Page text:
• Concerned Alumnus
      January 29, 2014

      This has almost no bearing on the issue at hand. Somehow, the college has made it almost 200 years allowing students to make their own decisions without a wave of alcohol-induced fatalities. The social education one receives at Amherst is just as important as the academic one. That’s what has led to the incredibly strong alumni bonds over the years, but that is being threatened because, in short, Amherst is no longer fun. I see it every time I go back. Students dislike the college. They don’t enjoy being there. This is a sea change from just about every class before, oh, three years ago. The absurd drinking policies, intransigent administrative posturing, and overbearing and parochial rhetoric are an undeniable threat to the college’s ability to prepare students for the world beyond – where success is based on interpersonal relationships far more than it is on simple intellectual acuity. Students used to be overwhelmingly positive about the Amherst experience. The last few years, almost every undergrad I speak to goes out of their way to express how much they have disliked their time at Amherst. The cause for this change is obvious.

      Drinking to excess is not good. Fact: students drink to excess more now that the policies are stricter than they did before. Tell someone not to do drink, and go out of your way to penalize those who do, and the result is that students (who, being young, are brash and distrustful of authority) must drink behind closed doors, and drink to excess because they know they can’t do so in Amherst’s public setting. There was a time when Amherst police merely eyed you disapprovingly if they saw you with a beer in your hand, and all you had to do was put it down and walk away. There was a time when alcohol was freely available, and you didn’t have to drink before you went out because kindly upperclassmen made it their duty to ensure freely available alcohol to anyone, should they want it. People who drank very little, or only socially, were allowed to do so alongside those who preferred to drink a lot, and the social sphere was expanded. Now, the message to first year students is that drinking is bad, and dangerous, and criminal, and subject to punitive action. Amherst students are missing out on 50% of the education they were promised.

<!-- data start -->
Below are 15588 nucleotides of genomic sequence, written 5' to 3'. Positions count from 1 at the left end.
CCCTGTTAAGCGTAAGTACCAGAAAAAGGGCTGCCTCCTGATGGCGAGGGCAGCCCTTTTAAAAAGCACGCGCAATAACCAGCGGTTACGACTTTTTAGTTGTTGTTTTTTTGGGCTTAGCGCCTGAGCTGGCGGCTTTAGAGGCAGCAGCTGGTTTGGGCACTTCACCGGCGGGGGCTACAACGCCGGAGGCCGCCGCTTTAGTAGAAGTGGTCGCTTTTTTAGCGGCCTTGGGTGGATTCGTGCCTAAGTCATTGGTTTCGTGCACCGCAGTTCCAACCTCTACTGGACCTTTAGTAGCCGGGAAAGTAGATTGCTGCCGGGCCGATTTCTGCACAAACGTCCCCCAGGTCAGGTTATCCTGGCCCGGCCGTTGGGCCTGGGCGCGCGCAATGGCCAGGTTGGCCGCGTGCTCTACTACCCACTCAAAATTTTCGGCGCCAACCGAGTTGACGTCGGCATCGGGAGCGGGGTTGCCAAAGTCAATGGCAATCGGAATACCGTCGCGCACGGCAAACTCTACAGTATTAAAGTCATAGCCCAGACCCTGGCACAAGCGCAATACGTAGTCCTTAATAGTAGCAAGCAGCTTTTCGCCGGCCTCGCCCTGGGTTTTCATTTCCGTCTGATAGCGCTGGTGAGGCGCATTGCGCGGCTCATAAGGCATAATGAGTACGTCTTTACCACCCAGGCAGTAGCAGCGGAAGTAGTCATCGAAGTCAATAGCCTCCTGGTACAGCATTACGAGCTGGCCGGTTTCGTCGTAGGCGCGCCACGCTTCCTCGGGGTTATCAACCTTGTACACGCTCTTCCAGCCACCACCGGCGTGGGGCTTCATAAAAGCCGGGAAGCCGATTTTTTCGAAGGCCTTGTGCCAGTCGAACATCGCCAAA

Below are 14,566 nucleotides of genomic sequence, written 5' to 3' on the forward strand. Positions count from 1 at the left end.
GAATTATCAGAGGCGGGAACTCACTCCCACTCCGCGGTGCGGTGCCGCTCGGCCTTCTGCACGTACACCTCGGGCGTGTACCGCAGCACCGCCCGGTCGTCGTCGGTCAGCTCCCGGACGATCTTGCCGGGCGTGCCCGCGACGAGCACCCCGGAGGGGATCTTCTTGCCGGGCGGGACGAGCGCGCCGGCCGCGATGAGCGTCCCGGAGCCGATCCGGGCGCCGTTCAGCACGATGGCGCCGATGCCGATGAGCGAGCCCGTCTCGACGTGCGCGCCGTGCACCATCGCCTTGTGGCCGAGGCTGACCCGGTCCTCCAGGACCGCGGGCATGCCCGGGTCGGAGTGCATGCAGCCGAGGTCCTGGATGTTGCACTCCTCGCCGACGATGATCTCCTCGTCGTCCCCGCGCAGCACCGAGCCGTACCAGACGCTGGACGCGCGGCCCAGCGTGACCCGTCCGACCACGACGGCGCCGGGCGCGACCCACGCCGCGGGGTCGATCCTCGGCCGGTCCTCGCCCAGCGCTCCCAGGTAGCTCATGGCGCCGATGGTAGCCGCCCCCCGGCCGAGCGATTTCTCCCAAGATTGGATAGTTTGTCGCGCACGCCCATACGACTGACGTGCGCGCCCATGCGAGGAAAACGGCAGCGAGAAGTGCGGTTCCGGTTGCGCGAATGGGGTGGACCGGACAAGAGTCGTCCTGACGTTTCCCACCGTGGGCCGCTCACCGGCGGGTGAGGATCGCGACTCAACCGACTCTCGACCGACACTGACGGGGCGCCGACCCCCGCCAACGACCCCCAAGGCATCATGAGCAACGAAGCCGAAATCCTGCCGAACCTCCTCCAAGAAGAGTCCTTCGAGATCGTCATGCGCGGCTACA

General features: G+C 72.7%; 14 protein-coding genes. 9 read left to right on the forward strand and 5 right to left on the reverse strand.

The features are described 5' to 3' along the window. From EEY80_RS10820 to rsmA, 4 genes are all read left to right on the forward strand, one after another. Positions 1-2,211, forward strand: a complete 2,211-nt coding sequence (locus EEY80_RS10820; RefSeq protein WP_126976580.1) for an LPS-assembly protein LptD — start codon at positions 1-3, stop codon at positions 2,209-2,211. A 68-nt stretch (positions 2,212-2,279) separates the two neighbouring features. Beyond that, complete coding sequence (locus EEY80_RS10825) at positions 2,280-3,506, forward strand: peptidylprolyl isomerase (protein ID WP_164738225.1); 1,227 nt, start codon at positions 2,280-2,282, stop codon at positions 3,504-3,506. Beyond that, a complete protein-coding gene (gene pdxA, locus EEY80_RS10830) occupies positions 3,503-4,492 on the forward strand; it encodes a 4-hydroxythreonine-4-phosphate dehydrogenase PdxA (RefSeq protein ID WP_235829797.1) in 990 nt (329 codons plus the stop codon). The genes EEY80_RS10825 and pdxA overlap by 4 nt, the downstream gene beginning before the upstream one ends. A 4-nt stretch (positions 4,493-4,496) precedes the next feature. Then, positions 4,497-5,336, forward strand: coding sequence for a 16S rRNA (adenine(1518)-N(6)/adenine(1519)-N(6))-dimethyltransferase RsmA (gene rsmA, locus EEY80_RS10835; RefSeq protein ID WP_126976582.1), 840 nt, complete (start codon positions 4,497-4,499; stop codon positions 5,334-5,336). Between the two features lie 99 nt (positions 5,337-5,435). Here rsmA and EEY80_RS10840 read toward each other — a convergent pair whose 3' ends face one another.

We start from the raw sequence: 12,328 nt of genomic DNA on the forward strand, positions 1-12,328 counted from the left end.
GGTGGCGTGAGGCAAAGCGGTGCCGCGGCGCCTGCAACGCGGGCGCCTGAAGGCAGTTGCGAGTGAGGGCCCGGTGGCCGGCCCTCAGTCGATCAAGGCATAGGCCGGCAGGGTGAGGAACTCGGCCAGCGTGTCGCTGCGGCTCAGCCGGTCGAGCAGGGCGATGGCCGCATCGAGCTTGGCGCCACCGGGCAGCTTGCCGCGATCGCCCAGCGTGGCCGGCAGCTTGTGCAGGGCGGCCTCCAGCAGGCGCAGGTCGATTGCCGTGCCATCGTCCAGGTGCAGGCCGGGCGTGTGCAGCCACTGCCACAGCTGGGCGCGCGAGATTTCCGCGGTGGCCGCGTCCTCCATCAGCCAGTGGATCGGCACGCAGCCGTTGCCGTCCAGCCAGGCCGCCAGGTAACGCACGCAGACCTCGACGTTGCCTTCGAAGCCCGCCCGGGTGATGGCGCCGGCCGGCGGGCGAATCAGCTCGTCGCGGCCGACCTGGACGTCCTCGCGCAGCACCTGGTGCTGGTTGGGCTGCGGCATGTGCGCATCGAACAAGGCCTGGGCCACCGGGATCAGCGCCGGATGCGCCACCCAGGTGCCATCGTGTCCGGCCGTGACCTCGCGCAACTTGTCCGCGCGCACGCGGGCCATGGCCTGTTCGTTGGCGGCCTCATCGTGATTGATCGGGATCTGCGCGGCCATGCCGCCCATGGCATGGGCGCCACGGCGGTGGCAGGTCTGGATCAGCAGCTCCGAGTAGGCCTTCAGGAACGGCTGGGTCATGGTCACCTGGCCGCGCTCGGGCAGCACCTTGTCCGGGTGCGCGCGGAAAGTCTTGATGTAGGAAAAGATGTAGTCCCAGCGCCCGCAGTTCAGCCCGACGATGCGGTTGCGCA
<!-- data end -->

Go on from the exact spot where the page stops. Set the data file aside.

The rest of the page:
Biddy has allowed this to happen. It seems she has actually been one of the primary drivers of action. She has, to this point, been an awful president. Tony Marx was no academic wizard, but he could raise money, and he left the departments to their devices for the most part, he was responsive to student opinions, and he knew that socializing was positive for the college. He drank, socially, with students who were of age. When an English professor was terminated to the detriment of the department, students emailed President Marx en masse imploring him to reverse his decision, and he did. He respected the input of those who are, after all, the reason Amherst College exists. Does anyone get the sense that Biddy would even entertain the idea? She has shown that she knows best, and it’s hurting the college at its most fundamental and important base: student morale.

      • Another concerned alum
        March 14, 2014

        I am another alum and I’d like to offer a different view. I think it is too easy to jump to the conclusion that binge drinking has risen (if indeed it has) as a direct result of more restrictive alcohol policies. Perhaps they are a factor, but the gossip about binge drinking and “pre-gaming” seem to indicate a nation-wide phenomenon, not only restricted to Amherst. The conversation around drinking is difficult, but the fact that something is not working right does not mean we can just go back to “the old days” when beer was practically provided by the college and we laughed off, ignored, or conveniently forgot about dangerous incidents, alcohol poisoning, or various forms of assault. I wish I could believe in the cordial atmosphere of nostalgia but I can’t, not quite. It’s easy to remember the fun drunken times when nothing bad happened. But no matter what the past seemed to be, the present is not the past. Biddy may seem like she is scolding, but the legal landscape is different than it used to be and, frankly, there have to be better ways to deal with social anxiety than alcohol, particularly as a pre-emptive strategy, which strikes me as little more than a collective lack of social courage. Indeed, sober interactions are probably better for long-term emotional development and deepening of relationships. It may have been more “fun” in the old days, but it certainly didn’t help anyone who didn’t already feel comfortable. Lots of folks from the past had a hard time, socially, at Amherst, for a variety of reasons, a fact that probably has less to do with college policy than it does flaws in our society. As for drunken social life being “50%” of an Amherst education, that’s just, well, a shallow and sad (and probably not widely-held) view. As for previous administrators who may have set a more “lubricating” tone, I hear through the grapevine that at least one has decided to stop drinking permanently. This whole debate would benefit from (a) people identifying and de-bunking alcohol-enabling rhetoric and (b) a student culture that took responsibility on its own to understand and promote truly moderate drinking. Bingeing just shouldn’t be cool.